Sex, Lies, and Audiotape: Eavesdropping on Trump’s “Team Crazy” (Exclusive)

In an explosive hour-long phone call, attorney Lin Wood and former Overstock CEO Patrick Byrne dished on Mike Flynn, Kyle Rittenhouse and lusty “Jezebel” Sidney Powell
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It was an event at the center of the January 6 hearings, one that a White House advisor would later describe as “unhinged.”

On Dec. 18, 2020, some of President Trump’s most rabid advisors gathered in the Oval Office to pitch him a last-ditch plan to overturn the 2020 election results. There was General Mike Flynn, Trump’s disgraced national security advisor, who was fired for lying to the FBI after two weeks on the job. Next to him was former Overstock.com CEO Patrick Byrne, a wealthy bachelor who’d spent millions bankrolling several fruitless audits of the election and famously dated Russian spy Maria Butina. Center stage was Sidney Powell, the 67-year-old Dallas attorney who spun out an endless stream of conspiracy theories to rapt viewers of Newsmax and Fox News. 

A month earlier, Flynn, Byrne, and a dozen of their like-minded associates had spent Thanksgiving at the sprawling South Carolina plantation home of attorney Lin Wood—best known for defending the accused Olympic bomber, Richard Jewell, and the parents of Jon Benet Ramsey—who had recently become a crusading evangelist and fervent Trump supporter. The tight-knit crew spent weeks at Wood’s property strategizing a way to overturn the election. 

Then, on Dec. 18, they finally had a chance to present it to the president in the notorious unscheduled Oval Office meeting. Joined by Rudy Giuliani, they urged Trump to order the military to seize voting machines across the country and to appoint Powell as a special counsel to head up an election improprieties probe. Alarmed by this presentation, some of the president’s more seasoned advisors pushed back, dismissing the scheme as crazy and illegal. For the next several hours, the two sides angrily squared off, yelling and belittling one another.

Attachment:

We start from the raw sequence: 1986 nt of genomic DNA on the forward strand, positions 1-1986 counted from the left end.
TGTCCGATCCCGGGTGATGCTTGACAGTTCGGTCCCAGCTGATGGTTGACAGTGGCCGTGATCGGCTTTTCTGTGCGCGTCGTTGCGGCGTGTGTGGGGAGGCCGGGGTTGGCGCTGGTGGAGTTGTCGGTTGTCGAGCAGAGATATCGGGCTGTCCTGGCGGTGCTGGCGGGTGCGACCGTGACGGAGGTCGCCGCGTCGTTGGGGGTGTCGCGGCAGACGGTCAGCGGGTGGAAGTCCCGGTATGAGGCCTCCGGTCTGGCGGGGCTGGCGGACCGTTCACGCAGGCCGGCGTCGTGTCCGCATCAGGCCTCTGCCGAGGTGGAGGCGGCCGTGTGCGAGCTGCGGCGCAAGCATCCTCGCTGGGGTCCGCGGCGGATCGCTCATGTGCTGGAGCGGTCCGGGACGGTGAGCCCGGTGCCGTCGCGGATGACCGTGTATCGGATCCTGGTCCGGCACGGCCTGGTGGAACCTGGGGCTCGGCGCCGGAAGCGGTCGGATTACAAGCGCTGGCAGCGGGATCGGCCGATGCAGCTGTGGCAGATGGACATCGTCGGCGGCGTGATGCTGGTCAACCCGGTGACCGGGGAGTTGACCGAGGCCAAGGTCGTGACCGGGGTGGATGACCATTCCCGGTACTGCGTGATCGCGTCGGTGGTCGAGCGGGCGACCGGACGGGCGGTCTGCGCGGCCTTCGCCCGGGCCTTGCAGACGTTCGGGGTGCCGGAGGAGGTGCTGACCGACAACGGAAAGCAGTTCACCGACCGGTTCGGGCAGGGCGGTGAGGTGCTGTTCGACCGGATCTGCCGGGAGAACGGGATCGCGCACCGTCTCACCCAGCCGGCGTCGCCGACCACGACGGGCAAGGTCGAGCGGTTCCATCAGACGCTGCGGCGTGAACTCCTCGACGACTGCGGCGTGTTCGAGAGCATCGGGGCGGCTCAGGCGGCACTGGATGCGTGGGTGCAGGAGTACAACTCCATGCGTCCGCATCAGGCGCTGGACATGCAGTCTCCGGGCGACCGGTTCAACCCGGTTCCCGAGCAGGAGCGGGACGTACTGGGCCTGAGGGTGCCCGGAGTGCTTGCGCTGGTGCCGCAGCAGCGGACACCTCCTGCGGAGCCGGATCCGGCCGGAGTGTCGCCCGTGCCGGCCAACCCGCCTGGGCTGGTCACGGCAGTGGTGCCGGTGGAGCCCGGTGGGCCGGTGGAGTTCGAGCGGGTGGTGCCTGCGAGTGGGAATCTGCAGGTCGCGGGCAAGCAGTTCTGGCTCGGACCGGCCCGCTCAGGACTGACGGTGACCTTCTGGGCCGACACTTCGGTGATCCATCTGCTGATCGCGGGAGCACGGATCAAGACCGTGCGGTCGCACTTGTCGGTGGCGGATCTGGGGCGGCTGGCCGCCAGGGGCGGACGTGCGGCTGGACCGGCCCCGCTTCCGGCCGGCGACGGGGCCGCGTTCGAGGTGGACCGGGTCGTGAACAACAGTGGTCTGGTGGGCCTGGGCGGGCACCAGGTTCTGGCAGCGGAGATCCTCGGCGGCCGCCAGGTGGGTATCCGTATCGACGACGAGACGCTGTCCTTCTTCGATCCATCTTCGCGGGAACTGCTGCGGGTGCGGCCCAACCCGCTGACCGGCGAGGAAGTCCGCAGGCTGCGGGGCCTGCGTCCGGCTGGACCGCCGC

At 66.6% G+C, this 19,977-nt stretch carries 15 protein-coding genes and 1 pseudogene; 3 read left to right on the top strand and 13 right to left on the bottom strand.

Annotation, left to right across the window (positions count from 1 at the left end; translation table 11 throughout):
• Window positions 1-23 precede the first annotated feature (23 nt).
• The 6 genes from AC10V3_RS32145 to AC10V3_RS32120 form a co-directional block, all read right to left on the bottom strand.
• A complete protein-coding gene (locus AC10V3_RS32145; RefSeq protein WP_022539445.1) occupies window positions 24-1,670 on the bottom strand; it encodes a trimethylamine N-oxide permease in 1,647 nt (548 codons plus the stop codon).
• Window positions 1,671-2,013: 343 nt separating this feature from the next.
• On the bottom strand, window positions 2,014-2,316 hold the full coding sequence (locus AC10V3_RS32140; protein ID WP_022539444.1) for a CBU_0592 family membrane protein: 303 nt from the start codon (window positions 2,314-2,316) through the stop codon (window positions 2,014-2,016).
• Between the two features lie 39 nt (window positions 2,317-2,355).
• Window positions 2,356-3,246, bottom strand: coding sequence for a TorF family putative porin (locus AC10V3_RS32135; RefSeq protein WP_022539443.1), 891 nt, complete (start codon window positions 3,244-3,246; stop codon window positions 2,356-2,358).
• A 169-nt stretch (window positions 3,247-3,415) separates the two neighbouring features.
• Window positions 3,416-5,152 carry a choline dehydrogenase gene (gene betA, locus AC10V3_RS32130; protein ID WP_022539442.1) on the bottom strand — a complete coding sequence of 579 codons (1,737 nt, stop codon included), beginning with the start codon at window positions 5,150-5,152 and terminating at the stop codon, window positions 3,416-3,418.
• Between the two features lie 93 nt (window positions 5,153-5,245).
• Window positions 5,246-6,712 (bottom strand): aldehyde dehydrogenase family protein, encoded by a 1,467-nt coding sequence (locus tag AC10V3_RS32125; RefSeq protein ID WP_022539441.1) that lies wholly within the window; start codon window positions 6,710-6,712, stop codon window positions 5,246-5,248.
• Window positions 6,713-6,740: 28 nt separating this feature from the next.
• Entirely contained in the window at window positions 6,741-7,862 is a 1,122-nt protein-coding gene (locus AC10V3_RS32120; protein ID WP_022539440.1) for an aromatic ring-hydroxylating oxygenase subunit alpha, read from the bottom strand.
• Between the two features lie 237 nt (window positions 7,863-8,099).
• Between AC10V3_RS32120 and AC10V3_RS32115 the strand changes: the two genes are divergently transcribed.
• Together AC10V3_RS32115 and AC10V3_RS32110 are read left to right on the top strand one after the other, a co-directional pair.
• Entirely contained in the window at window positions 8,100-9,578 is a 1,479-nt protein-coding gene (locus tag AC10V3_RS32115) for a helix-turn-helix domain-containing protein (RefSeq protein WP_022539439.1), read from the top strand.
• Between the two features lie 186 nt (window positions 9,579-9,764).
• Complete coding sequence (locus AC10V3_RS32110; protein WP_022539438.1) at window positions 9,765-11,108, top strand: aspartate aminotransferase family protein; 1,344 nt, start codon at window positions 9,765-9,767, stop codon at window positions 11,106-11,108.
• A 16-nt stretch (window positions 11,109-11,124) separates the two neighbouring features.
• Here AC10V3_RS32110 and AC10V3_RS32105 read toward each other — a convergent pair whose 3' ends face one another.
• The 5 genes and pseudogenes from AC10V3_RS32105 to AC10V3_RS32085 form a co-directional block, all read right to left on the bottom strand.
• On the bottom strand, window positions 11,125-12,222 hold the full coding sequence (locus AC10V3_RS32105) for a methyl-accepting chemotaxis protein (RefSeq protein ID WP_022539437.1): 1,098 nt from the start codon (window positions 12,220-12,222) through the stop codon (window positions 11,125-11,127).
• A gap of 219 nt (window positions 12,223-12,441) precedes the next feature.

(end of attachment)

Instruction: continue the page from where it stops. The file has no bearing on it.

Ultimately, more sober hands prevailed. The true believers left the White House vowing vengeance on the Republicans In Name Only who had let the president down. Instead, just a year later, they found themselves embroiled in their own ugly civil war.

Attorney Sidney Powell speaks to the press about various lawsuits related to the 2020 election, inside the Republican National Committee headquarters on November 19, 2020 in Washington, DC. (Photo by Drew Angerer/Getty Images)

By September 2021, Flynn’s associates were publicly denouncing Lin Wood as a racist who neglected his clients for his own financial gain. Outraged, Wood accused Flynn of being a backstabbing “deep state” Judas who was fleecing the Trump faithful of their hard-earned cash. And Byrne, in an explosive phone conversation not reported until now, was privately denouncing Powell as a  thirsty jezebel right out of The Devil Wears Prada, who had falsely accused him of date-raping her. 

Tensions between the crew boiled over in November 2021, after Wood was hired to lead the defense of Kyle Rittenhouse, the vigilante teen who fatally shot two men and wounded another during a night of social unrest in Kenosha, Wisconsin. In a surprise appearance on Fox News on the night of his acquittal, Rittenhouse accused Wood of leaving him in jail in order to boost fundraising for the foundation Wood had set up to accept donations for his defense. Soon after, Marjorie Taylor Greene, alt-right activist Jack Posobiec, and former White House aide Sebastian Gorka joined in the attacks on the attorney. 

Stung by the refusal of his erstwhile allies to publicly defend him, Wood lashed out. He took to messaging platform Telegram to attack Flynn as “the General of the Deep State” and claimed that the Stop the Steal movement was “a Deep State organization to raise money for purposes other than to FIX 2020.”   

Eager to quell the hostilities, Byrne, a close Flynn ally, called Wood a few weeks later to offer an olive branch. Their remarkable, almost hour-long conversation was apparently taped by Wood without Byrne’s knowledge and posted on Telegram shortly afterward. It’s a cacophonous and sometimes comedic soundtrack. In it, Byrne, who was apparently ill, frequently collapsed into loud and alarming hacking coughs, while Wood’s dogs, desperate to escape the house, plaintively squealed and howled.